More work is needed to help people with HIV in India

A UNAIDS report shows improvement but activists say their work is far from over
More work is needed to help people with HIV in India

Indian Christians mark World AIDS Day in New Delhi in this file photo. Christian activists say India has to make treatment available to people living with the infection, especially in rural areas. ( file photo)

Activists in India have recognized their achievements in the wake of a UNAIDS report showing that the number of people accessing treatment has doubled, but say more work needs to be done.

Countries in Asia Pacific, including India, have doubled the number of people accessing treatment since 2010, according to a UNAIDS report released on Nov. 22. A record number of 2.1 million people now have access to lifesaving medicines.

"As we pat ourselves on the back for our achievements, it also reminds us of bigger challenges ahead and to work even harder," said James Veliath, an activist working in the area.

The UNAIDS report is a positive sign for everyone working for people living with this disease, "but we need to identify areas where people do not have full access to HIV treatment, primarily those in rural areas. Children born with HIV who are now adolescents and sexually active is another challenge."

India ranks third in the world for the total number of people living with HIV. According to the 2015 report of the National AIDS Control Organization, India has 2.1 million people living with the virus. The country has reported 86,000 new cases and 67,000 people died of the disease in 2015.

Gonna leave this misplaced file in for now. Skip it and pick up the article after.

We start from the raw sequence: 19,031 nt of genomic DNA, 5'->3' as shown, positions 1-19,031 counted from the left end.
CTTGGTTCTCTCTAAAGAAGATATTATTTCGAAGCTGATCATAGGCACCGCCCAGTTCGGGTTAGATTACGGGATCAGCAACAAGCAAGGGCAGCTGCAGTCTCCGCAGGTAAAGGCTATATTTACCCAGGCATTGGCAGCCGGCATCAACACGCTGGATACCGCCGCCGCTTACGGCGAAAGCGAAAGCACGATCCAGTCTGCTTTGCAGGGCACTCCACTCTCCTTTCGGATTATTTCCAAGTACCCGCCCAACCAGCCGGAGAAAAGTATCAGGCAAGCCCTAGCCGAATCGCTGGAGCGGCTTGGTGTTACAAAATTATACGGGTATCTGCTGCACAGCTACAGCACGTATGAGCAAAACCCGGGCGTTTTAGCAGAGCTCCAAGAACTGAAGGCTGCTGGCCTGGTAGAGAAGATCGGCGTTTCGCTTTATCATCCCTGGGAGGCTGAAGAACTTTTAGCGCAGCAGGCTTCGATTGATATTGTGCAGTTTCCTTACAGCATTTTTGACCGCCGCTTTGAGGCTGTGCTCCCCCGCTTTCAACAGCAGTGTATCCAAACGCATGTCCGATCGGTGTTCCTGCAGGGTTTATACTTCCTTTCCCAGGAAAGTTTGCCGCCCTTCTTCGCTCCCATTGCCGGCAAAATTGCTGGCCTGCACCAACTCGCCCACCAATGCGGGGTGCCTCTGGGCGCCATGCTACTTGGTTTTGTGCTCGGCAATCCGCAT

An official from the Health and Family Welfare ministry told that the government made a policy decision in 2015 that "every child born in this country should be free from [HIV]."

"With this decision an additional 100,000 persons got access to the treatment," said the official, who wanted to remain anonymous as he was not authorized to speak to the media.

Father Mathew Perumpil, secretary of the Indian bishops' office of health care told that it was encouraging to see more people accessing the treatment which is the best way to prevent the disease.

"But this should not make us complacent. We have to carefully look for people who are still left out. This should give us the direction to move forward," he said.

Data shows that India’s southern states have the largest populations of people living with HIV.  Populations that need the most support to cope with the horrific effects of the illness include sex workers, truck drivers, LGBT people and drug users.

Father Mathew Abraham, director of the Catholic Health Association of India (CHAI), told that HIV/AIDS is no longer a fatal disease.  

Drugs available nowadays have prolonged survival rates and kept the virus within people at undetectable levels.

Father Abraham said that even though the focus of the HIV program has been treatment, there is now an emergent need for holistic and palliative care.

"CHAI has been trying to fill the essential gap for comprehensive care, delivering holistic and palliative care programs ensuring that people living with HIV lead a dignified life with care and support," he said.

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